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Montana has wild whitewater

Montana has a reputation for being rough, wild, and untamed. It isn’t just the natural features such as the Continental Divide, the abundant wildlife, and that renowned ‘Big Sky’ that give it this image. Less publicized by the tourism industry, Montana is also the state of choice for the Unabomber, for seperatists such as the Freemen, and until recently, the home of the non-numerical ‘reasonable and prudent’ speed limit. In other words, Montana is one wild and wooly place.

This being the case, one would expect that the state would afford ample opportunity for one to participate in a rough and wild activity such as whitewater rafting. Yet, this outdoor sport is conspicuously rare in Montana; the river running is limited, for the most part, to an area in the north near Glacier National Park, and to a stretch of the Clark Fork River in the west through what is called the Alberton Gorge.

The Alberton Gorge is just off the Interstate 90 corridor, about two hours from the border of Idaho. It has come under such heavy use in recent years that the state’s department of Fish, Wildlife, and Parks, which maintains the boating put-ins and take-outs on this stretch of river, has required commercial rafting companies floating the Gorge to operate under a permit system. The area chamber of commerce and the local game warden are good sources of information on local rafting outfitters.



The main put-in is at a spot named Cyr, after a long-time area family. From Cyr to the actual Gorge is a float of about an hour, interesting if uneventful, with a couple of minor rapids.

An immense lavender-colored cliffside signals the approach of the whitewater section of the trip. As the raft swings around a bend, the first thing that comes into view is a criss-cross of concrete and iron, some hundred feet above the river. The two bridges of Interstate 90 (one for the eastbound traffic, one for the westbound) and a now-defunct railroad trestle provide an identity to the first major action of the float; Triple Bridges Rapids.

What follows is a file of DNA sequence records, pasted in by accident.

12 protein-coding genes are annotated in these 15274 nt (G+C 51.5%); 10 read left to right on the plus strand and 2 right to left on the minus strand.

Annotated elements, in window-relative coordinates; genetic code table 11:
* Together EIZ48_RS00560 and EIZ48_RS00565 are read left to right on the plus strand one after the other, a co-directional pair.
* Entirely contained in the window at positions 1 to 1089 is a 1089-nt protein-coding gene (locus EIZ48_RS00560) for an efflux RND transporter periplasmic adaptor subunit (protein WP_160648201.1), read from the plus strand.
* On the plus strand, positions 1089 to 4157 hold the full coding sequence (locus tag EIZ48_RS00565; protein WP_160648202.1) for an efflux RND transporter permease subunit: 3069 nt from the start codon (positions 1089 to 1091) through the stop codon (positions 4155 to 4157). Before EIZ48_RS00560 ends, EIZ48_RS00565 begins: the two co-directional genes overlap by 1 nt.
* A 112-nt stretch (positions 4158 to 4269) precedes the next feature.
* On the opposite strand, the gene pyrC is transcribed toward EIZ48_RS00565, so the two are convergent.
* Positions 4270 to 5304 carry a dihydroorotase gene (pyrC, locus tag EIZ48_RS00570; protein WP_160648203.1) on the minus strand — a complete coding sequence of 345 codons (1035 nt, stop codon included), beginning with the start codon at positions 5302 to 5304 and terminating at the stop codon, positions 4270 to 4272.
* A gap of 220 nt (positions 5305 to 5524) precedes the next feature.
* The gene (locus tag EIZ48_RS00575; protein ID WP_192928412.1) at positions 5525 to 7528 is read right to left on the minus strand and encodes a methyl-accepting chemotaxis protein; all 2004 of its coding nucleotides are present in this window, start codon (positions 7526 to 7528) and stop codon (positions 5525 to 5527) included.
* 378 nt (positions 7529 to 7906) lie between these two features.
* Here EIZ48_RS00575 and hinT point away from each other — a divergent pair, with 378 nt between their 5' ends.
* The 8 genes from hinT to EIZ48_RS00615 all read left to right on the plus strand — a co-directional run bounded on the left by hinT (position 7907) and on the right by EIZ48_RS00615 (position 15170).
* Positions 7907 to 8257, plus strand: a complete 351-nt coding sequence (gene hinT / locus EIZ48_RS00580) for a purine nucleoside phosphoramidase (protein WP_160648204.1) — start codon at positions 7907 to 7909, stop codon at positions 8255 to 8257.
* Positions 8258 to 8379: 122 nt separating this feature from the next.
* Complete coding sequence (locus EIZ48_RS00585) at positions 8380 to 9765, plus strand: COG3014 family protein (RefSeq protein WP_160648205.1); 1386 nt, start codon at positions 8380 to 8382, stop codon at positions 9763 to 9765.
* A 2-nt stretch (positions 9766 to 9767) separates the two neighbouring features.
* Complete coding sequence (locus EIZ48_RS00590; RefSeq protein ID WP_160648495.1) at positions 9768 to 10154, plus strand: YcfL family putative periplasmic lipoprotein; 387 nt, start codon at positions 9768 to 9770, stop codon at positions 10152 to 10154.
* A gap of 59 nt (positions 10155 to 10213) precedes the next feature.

The bridges were built at the mouth of the Gorge because of the way that the river narrows so dramatically here. It is a bottleneck on the Clark Fork that forces a massive volume of water into a channel that suddenly drops to roughly one-third of its original size. Combined with a steep drop in elevation, this makes the Alberton Gorge a premiere whitewater destination.

Unlike some of its Eastern counterparts which offer a long, continous stretch of medium-sized rapids, the Alberton Gorge presents large, violent rapids alternating with short calm stretches of water, all with damp moss and pine-covered cliffs looming overhead on both sides.

After forcing the rafter through rapids with such colorful names as Fang, Boat-eater, and Thunder Rock, the Gorge ends, and the Clark Fork widens back out to its original size and shape.

It is another calm hour-long float down to the take-out. Rafters with more time on their hands can take advantage of the non-whitewater recreation offered by the water. There are a number of picturesque picnic sites on the banks, certain stretches are slow and wide enough for swimming, and, as it winds its way toward the northwest corner of the state, the river is a popular fishing destination.

But one can find fishing and swimming opportunites nearly anywhere in the country. It is the Alberton Gorge that sets this river apart. The whitewater rafting offered in this short, narrow stretch of water lives up to the wild and wooly, the rough and tumble reputation in which the state of Montana revels.


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